Consensus on this phase is expected to include a call for universal coverage, accomplished either through a mandate on everyone to purchase basic health insurance or a mandate on all employers to offer it. This universal health coverage requirement would be accompanied by subsidies for families with incomes up to 300% of the federal poverty level, along with a variety of other mechanisms to help individuals and small businesses buy health insurance.

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Still Time to Register and Make Your Voices Heard on Capitol Hill

CWLA's national conference, Children 2007: Raising Our Voices for Children, will be held February 25-28. On Tuesday, February 27, CWLA will host its annual Hill Day event. This event will be especially vital in getting child welfare issues on the national agenda, since there is a new Congress in place, and House Speaker Nancy Pelosi (D-CA) talks frequently about the importance of children.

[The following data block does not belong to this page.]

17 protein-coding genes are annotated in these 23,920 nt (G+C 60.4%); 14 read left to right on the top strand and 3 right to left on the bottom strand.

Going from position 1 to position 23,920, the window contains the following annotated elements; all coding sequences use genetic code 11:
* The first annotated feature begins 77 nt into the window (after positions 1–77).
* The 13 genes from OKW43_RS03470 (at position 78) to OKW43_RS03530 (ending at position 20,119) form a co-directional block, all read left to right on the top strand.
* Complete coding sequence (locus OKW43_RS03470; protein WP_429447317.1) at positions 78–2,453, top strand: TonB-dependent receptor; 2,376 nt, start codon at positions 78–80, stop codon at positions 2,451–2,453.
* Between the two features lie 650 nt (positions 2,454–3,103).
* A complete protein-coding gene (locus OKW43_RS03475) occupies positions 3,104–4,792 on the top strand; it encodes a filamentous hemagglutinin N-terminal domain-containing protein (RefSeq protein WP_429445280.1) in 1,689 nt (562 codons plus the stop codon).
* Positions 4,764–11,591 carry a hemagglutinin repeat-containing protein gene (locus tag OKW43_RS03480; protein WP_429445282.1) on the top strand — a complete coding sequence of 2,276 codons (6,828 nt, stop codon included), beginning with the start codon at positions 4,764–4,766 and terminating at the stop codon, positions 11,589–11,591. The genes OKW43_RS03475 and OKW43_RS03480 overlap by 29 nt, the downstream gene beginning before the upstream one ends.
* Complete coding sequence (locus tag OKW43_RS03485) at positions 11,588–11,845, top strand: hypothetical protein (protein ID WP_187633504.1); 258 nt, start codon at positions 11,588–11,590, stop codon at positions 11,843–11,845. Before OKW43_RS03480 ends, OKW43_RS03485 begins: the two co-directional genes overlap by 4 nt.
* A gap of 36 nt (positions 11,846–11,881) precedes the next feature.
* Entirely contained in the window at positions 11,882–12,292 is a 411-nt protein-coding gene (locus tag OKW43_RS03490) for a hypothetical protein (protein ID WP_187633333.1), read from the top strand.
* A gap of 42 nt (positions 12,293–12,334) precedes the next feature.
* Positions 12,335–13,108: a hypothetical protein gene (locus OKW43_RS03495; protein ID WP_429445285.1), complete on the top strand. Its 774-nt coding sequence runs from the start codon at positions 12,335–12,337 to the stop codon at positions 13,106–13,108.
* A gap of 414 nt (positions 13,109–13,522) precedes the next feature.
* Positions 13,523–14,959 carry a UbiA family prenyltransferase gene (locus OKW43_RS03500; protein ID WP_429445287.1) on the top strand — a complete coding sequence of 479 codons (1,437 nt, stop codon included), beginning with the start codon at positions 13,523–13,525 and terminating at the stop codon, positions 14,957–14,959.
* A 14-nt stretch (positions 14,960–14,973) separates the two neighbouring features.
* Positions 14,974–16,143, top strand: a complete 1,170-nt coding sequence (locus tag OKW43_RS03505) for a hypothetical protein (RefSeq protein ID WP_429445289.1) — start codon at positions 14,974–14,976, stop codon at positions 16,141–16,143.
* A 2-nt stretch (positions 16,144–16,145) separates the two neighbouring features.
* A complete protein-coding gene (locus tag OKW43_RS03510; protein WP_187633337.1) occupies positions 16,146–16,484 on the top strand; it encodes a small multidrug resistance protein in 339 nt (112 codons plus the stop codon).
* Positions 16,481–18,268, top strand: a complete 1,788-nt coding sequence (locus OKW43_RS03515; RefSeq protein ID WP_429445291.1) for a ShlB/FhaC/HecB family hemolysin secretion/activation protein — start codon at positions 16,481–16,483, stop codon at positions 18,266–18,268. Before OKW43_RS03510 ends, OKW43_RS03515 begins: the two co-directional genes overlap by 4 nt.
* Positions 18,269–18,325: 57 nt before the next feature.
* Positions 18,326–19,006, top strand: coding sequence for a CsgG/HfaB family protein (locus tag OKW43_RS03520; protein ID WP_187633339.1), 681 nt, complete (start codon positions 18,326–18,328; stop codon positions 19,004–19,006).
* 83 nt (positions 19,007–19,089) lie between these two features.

Hill Day is an excellent opportunity to meet with members of Congress and key staff. Every year, this event brings together hundreds of participants who carry a strong message to Capitol Hill. This will be an energizing day and one of the most significant advocacy actions for child welfare in 2007.

Hill Day gives constituents the opportunity to actively promote CWLA's 2007 Legislative Agenda which will be officially released during the conference. Hill Day begins with presentations by leaders in Congress on their priorities for 2007, and briefings by the CWLA Government Affairs staff. At lunchtime, participants go to specific state and regional caucuses to discuss the issues, talking points, lobbying tips, and more general information. In the afternoon, Hill Day participants take a bus to the Capitol to meet with their Representatives and Senators and staff.

We encourage everyone attending the conference to schedule meetings with your Members of Congress for Hill Day. CWLA can provide contact information and tips on arranging visits, or you can contact your state leader. State Leaders are leaders in the field, advocates in their states, and volunteers with CWLA to lead their states' delegations to Capitol Hill. Contact your State Leader today!